The right to petition the European Parliament is enshrined in Article 24 (2) TEU and Article 227 TFEU. Article 227 TFEU states that: “Any citizen of the Union, and any natural or legal person residing or having its registered office in a Member State, shall have the right to address, individually or in association with other citizens or persons, a petition to the European Parliament on a matter which come within the Union’s field of activity and which affects him, her or it directly.” Therefore, while non-citizens and persons with undetermined citizenship are not Union citizens, it is still possible for them to petition the European Parliament. It is not necessary to collect signatures for a petition to be admissible: it only requires one signatory. However, this particular petition has caught national attention in Estonia and Latvia.

Non-citizens and persons with undetermined citizenship started to contact their MEPs, asking for a possibility to sign. The MEPs then decided to dedicate their resources to give every person who would like to support the petition the possibility to place their signatures. At the latest count more than 20 thousand persons have signed the petition in Estonia and Latvia. The significance this gives to the petition is that a large amount of persons feels affected by the fact that they do not have any voting rights in the European elections, while seats in the European Parliament are allocated at their expense. They feel underrepresented.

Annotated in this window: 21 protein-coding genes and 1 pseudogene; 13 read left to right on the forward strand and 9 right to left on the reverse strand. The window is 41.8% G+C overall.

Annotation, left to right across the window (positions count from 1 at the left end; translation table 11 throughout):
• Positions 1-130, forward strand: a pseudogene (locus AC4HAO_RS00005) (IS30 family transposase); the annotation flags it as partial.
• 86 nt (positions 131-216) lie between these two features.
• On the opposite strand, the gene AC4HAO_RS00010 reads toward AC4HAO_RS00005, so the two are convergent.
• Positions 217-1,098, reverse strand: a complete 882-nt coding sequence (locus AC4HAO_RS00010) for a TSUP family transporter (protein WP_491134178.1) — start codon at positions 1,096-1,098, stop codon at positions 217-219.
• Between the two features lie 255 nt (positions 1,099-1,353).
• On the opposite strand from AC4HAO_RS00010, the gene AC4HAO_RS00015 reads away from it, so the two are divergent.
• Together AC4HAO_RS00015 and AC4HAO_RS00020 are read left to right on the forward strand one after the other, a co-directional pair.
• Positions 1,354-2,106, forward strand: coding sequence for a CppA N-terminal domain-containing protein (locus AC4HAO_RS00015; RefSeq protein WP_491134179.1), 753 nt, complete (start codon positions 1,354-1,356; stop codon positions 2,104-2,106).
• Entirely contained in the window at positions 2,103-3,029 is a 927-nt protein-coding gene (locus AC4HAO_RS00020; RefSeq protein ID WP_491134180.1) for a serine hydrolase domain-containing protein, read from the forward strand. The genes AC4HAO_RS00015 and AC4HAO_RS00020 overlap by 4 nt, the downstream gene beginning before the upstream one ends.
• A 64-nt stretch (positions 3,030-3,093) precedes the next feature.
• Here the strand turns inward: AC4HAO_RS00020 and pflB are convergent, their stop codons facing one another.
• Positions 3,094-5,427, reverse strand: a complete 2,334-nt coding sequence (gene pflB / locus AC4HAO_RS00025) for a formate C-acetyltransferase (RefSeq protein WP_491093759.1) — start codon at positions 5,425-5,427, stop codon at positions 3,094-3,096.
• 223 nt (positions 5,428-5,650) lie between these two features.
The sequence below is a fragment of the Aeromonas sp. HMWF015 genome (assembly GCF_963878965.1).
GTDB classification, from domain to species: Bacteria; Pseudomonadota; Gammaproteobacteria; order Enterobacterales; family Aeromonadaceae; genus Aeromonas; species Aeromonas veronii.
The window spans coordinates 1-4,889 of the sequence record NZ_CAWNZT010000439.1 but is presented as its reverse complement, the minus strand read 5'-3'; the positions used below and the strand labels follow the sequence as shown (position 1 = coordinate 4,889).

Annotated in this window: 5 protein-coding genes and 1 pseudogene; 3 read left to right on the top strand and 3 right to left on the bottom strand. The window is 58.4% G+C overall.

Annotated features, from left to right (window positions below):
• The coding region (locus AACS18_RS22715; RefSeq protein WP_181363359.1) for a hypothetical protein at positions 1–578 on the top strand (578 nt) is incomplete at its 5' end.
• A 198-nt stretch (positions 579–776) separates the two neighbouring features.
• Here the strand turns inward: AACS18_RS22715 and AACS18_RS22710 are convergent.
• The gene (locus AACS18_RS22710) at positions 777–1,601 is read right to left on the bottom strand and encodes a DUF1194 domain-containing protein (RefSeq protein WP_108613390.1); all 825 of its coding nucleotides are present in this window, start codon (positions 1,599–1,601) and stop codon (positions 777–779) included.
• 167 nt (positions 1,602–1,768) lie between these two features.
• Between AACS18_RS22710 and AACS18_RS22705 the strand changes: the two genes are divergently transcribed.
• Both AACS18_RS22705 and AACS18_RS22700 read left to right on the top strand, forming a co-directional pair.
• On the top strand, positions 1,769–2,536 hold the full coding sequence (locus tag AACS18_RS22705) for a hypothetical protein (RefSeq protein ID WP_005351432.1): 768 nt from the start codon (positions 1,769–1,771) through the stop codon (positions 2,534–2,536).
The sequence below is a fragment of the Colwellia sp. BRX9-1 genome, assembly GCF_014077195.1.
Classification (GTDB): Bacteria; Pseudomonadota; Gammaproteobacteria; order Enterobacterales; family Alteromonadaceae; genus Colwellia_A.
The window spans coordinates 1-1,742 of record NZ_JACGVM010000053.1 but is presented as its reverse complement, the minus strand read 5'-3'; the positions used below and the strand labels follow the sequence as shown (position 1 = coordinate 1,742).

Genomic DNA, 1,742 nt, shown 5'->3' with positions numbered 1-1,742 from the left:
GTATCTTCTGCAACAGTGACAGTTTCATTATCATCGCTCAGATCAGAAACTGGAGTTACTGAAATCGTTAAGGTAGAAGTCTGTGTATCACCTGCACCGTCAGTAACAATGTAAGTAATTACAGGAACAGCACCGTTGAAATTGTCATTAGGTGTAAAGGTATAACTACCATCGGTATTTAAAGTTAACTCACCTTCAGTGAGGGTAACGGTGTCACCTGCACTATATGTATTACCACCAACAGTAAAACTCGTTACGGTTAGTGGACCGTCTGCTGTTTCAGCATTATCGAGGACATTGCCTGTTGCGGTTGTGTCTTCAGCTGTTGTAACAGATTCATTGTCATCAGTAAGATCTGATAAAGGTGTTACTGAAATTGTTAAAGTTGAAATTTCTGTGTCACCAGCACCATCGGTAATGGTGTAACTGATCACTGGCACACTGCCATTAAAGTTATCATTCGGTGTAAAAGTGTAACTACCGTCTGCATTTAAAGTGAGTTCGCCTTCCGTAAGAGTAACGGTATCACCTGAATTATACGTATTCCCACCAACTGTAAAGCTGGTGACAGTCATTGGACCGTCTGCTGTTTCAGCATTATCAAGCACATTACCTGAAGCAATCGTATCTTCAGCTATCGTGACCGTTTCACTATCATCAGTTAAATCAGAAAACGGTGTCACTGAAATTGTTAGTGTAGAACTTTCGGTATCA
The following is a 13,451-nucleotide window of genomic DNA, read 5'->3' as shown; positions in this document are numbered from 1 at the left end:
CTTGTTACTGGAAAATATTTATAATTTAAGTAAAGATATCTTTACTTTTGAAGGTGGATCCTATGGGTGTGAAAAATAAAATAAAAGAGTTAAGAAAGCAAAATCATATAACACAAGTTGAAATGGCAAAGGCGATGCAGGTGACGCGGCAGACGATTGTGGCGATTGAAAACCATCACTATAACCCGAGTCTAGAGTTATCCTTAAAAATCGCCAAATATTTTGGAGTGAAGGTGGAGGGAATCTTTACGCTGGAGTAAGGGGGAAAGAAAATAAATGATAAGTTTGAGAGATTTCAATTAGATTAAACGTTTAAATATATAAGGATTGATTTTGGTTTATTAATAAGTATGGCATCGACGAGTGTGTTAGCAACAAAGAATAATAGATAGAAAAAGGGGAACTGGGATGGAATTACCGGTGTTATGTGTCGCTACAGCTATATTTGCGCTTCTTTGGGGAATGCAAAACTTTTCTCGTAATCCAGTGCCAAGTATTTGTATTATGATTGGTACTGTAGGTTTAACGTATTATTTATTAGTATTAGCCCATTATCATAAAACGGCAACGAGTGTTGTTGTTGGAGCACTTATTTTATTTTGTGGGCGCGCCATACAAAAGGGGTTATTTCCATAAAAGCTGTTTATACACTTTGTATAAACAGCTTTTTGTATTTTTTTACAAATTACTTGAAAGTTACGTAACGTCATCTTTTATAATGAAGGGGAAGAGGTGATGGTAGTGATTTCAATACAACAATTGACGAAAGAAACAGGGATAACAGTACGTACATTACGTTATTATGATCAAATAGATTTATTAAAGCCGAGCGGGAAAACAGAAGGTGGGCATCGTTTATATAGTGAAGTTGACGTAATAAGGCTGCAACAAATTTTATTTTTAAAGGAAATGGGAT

The Committee on Petitions has received the petition, which will now be examined on admissibility. A petition may be declared inadmissible for instance in cases where the matter does not fall within the Union’s competence. Due to the many petitions arriving to the Committee on Petitions every day, it may take up to a year before a petition is declared admissible or inadmissible.

If the petition is declared admissible, there are several steps the Committee on Petitions can take in accordance with Rule 216 of the Rules of Procedure of the European Parliament. First, the Committee will examine the petition and can invite the petitioners to a public hearing. Second, the Committee can decide to make an own-initiative report or to submit a short motion for a resolution to Parliament. Third, the Committee can also organise a fact-finding visit where appropriate. Another possibility is that the Committee forwards the matter to the European Ombudsman. Furthermore, “the Committee may request Parliament's President to forward its opinion or recommendation to the Commission, the Council or the Member State authority concerned for action or a response”. Lastly, a petition may lead to committee of inquiry to be set up. In accordance to Article 226 TFEU the European Parliament has the power to set up such a committee in order to investigate maladministration of implementation of European Union law.


It is difficult to predict what the response will of the Committee on Petitions. European voting rights are a complex area, as it is in the competence of the Member States to decide to who they grant voting rights in the first place. However, it does fall within the competence of the European Union how the seats are allocated in the European Parliament. It will therefore be difficult for the Committee on Petitions to declare the petition inadmissible, as it should at least examine the methods used for the allocation. Regardless, the petition will draw considerate attention to the fact that they are still a large group of persons who are stateless in Estonia and Latvia, persons who do not have voting rights on a national and European level.